Young offenders need safeguards in detention centers
As the Department of Youth Rehabilitation Services has "struggled to manage the juvenile offender population and adequately staff the District's juvenile detention facilities" ["D.C. facility has surge in juvenile detainees," Metro, Jan. 21], dozens of nonviolent juveniles are put at risk of horrifying abuse every day.
D.C. officials fear that poor security could result in escapes. But poor security can lead to worse than that. It was poor security that was cited in a recent report by the Bureau of Justice Statistics as one of the main factors for the sexual assault of more than 12 percent of detained youths by staff and other inmates. In some facilities, the assault rate was as high as 30 percent.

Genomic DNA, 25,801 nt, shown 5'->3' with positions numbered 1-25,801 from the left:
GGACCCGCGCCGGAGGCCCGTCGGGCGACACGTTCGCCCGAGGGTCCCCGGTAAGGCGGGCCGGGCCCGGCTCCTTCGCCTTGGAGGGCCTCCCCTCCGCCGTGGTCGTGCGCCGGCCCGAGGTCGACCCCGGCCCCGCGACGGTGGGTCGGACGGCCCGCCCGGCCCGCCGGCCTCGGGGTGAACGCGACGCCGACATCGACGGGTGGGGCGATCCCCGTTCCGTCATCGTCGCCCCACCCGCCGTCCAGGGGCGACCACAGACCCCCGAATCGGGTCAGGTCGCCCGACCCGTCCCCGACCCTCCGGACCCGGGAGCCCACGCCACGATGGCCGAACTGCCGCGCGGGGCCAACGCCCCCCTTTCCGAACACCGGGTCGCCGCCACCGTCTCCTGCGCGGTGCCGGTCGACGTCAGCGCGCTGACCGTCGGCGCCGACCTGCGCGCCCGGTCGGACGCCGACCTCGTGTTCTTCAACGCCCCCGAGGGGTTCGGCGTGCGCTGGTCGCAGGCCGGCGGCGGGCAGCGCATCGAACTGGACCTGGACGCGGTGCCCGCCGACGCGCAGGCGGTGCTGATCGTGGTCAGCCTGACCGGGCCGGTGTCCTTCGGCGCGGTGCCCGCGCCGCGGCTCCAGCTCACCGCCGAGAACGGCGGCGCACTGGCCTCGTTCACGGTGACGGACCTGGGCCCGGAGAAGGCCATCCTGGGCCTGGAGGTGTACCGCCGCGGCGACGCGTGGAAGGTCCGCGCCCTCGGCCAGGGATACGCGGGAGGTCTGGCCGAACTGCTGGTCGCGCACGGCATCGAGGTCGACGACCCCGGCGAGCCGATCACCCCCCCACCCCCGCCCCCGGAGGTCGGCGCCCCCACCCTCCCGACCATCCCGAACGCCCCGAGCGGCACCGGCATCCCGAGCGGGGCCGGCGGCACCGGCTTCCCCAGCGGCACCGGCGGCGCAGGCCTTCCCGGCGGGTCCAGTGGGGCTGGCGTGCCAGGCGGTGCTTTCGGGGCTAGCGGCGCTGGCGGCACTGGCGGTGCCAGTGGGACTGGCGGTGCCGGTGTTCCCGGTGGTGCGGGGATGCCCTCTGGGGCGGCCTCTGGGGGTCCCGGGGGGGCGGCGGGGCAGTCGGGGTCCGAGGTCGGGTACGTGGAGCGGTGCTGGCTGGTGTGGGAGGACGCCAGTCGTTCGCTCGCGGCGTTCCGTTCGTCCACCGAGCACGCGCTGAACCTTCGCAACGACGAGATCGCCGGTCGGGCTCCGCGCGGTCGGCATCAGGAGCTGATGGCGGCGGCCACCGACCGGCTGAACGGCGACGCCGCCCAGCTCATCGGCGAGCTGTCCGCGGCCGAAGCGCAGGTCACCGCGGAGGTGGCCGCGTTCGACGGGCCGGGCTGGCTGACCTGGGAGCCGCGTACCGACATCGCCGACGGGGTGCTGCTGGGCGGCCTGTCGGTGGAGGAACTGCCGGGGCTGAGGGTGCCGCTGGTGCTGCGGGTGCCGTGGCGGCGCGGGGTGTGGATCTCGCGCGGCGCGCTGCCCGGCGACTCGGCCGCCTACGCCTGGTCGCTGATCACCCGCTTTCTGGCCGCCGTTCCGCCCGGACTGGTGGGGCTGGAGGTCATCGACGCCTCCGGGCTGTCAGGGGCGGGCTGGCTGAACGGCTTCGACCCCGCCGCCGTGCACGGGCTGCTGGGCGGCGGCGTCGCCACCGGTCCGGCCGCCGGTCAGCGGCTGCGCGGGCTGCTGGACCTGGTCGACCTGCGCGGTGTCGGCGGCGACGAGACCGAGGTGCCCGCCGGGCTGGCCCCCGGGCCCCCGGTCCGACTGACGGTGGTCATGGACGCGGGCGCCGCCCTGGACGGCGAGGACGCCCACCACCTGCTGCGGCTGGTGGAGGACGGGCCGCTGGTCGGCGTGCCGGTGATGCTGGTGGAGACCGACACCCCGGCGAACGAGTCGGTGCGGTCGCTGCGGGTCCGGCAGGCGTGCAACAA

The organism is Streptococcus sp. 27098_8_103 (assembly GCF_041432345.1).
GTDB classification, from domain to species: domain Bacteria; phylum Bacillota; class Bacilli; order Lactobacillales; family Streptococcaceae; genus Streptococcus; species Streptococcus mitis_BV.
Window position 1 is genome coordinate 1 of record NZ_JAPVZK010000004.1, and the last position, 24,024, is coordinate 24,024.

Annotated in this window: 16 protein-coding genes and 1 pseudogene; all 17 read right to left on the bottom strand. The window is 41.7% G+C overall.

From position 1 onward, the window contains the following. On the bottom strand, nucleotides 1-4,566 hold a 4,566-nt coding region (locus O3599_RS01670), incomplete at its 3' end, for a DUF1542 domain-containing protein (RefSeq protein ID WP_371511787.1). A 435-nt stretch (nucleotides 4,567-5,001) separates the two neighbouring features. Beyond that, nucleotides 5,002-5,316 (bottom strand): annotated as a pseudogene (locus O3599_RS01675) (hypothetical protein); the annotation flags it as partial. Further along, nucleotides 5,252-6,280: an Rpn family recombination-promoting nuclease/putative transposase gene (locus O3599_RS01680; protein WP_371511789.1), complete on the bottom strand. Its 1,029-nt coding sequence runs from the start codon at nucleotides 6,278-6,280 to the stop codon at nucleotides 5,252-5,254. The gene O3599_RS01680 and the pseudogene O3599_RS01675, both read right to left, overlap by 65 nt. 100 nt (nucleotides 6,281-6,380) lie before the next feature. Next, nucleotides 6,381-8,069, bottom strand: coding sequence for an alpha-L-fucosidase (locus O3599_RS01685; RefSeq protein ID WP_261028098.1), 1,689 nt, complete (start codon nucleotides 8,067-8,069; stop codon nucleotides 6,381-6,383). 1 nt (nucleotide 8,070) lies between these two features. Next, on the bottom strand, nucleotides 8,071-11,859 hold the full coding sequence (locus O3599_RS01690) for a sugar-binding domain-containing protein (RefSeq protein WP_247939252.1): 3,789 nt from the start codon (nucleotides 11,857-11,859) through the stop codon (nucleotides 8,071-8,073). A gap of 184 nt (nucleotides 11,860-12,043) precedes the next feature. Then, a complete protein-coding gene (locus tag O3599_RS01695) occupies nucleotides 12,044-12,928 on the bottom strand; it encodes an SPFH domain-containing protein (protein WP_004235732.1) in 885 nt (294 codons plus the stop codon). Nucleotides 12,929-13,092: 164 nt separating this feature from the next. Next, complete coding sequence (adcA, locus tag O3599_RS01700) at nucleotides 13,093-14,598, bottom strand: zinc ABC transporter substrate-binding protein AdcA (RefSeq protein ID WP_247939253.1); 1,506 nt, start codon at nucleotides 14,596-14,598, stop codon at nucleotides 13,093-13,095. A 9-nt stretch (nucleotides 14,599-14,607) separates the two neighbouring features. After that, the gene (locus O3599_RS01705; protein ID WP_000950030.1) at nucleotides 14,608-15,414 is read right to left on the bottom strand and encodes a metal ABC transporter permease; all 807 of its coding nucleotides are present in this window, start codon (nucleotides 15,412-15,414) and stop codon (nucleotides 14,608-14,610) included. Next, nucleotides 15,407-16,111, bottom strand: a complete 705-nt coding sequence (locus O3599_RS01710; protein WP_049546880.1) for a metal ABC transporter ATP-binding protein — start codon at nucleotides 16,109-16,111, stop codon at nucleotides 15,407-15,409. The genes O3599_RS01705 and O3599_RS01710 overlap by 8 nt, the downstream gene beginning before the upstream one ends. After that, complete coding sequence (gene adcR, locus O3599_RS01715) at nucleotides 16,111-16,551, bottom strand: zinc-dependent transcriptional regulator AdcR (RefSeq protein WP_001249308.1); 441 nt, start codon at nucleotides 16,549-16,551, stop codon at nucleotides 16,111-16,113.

We can't afford to warehouse kids in such conditions. Sexual abuse can leave lifelong psychological scars that make it harder for offenders to reintegrate into society. We must hold juveniles accountable, but we must also provide real opportunities for change in safe environments, including through alternatives to incarceration such as drug courts, substance-abuse programs and electronic monitoring. No juvenile offender deserves a sentence of sexual assault.
Kathryn Wiley, Round Hill
The writer is a researcher for the group Justice Fellowship.